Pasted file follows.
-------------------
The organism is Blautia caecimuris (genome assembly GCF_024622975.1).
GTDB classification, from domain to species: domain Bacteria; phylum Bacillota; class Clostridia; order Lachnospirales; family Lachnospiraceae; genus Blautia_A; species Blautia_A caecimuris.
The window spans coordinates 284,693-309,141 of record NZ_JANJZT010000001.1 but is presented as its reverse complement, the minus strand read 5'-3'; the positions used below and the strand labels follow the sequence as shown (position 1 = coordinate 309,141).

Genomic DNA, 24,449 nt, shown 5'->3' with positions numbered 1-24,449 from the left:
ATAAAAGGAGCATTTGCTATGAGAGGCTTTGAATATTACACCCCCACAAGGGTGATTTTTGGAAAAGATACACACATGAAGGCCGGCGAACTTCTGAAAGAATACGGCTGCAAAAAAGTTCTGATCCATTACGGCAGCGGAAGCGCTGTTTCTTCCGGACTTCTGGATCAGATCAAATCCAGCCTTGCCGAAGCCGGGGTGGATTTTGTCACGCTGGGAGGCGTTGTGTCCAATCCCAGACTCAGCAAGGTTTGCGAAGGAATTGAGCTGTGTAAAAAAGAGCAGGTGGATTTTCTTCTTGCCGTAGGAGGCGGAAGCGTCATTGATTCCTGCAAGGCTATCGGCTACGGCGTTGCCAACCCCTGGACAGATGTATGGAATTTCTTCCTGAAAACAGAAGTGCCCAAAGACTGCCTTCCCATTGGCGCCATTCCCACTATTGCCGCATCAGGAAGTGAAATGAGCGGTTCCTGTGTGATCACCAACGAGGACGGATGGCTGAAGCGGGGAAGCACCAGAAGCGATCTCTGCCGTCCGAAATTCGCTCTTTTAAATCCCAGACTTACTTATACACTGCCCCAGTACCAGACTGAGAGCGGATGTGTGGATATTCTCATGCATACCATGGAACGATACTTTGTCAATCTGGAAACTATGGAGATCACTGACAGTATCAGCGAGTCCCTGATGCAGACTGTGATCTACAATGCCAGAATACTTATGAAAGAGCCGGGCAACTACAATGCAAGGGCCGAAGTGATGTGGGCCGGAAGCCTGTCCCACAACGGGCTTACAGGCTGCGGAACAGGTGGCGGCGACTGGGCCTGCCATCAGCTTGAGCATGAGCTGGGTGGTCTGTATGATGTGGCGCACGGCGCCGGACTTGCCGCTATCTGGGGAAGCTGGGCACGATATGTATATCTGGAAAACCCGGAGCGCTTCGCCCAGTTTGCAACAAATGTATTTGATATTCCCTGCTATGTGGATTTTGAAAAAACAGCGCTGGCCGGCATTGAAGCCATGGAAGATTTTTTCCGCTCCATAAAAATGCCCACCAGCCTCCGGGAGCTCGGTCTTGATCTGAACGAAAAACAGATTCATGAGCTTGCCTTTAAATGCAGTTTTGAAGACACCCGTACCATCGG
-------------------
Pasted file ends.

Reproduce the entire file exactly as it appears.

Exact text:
The organism is Blautia caecimuris (genome assembly GCF_024622975.1).
GTDB classification, from domain to species: domain Bacteria; phylum Bacillota; class Clostridia; order Lachnospirales; family Lachnospiraceae; genus Blautia_A; species Blautia_A caecimuris.
The window spans coordinates 284,693-309,141 of record NZ_JANJZT010000001.1 but is presented as its reverse complement, the minus strand read 5'-3'; the positions used below and the strand labels follow the sequence as shown (position 1 = coordinate 309,141).

Genomic DNA, 24,449 nt, shown 5'->3' with positions numbered 1-24,449 from the left:
ATAAAAGGAGCATTTGCTATGAGAGGCTTTGAATATTACACCCCCACAAGGGTGATTTTTGGAAAAGATACACACATGAAGGCCGGCGAACTTCTGAAAGAATACGGCTGCAAAAAAGTTCTGATCCATTACGGCAGCGGAAGCGCTGTTTCTTCCGGACTTCTGGATCAGATCAAATCCAGCCTTGCCGAAGCCGGGGTGGATTTTGTCACGCTGGGAGGCGTTGTGTCCAATCCCAGACTCAGCAAGGTTTGCGAAGGAATTGAGCTGTGTAAAAAAGAGCAGGTGGATTTTCTTCTTGCCGTAGGAGGCGGAAGCGTCATTGATTCCTGCAAGGCTATCGGCTACGGCGTTGCCAACCCCTGGACAGATGTATGGAATTTCTTCCTGAAAACAGAAGTGCCCAAAGACTGCCTTCCCATTGGCGCCATTCCCACTATTGCCGCATCAGGAAGTGAAATGAGCGGTTCCTGTGTGATCACCAACGAGGACGGATGGCTGAAGCGGGGAAGCACCAGAAGCGATCTCTGCCGTCCGAAATTCGCTCTTTTAAATCCCAGACTTACTTATACACTGCCCCAGTACCAGACTGAGAGCGGATGTGTGGATATTCTCATGCATACCATGGAACGATACTTTGTCAATCTGGAAACTATGGAGATCACTGACAGTATCAGCGAGTCCCTGATGCAGACTGTGATCTACAATGCCAGAATACTTATGAAAGAGCCGGGCAACTACAATGCAAGGGCCGAAGTGATGTGGGCCGGAAGCCTGTCCCACAACGGGCTTACAGGCTGCGGAACAGGTGGCGGCGACTGGGCCTGCCATCAGCTTGAGCATGAGCTGGGTGGTCTGTATGATGTGGCGCACGGCGCCGGACTTGCCGCTATCTGGGGAAGCTGGGCACGATATGTATATCTGGAAAACCCGGAGCGCTTCGCCCAGTTTGCAACAAATGTATTTGATATTCCCTGCTATGTGGATTTTGAAAAAACAGCGCTGGCCGGCATTGAAGCCATGGAAGATTTTTTCCGCTCCATAAAAATGCCCACCAGCCTCCGGGAGCTCGGTCTTGATCTGAACGAAAAACAGATTCATGAGCTTGCCTTTAAATGCAGTTTTGAAGACACCCGTACCATCGG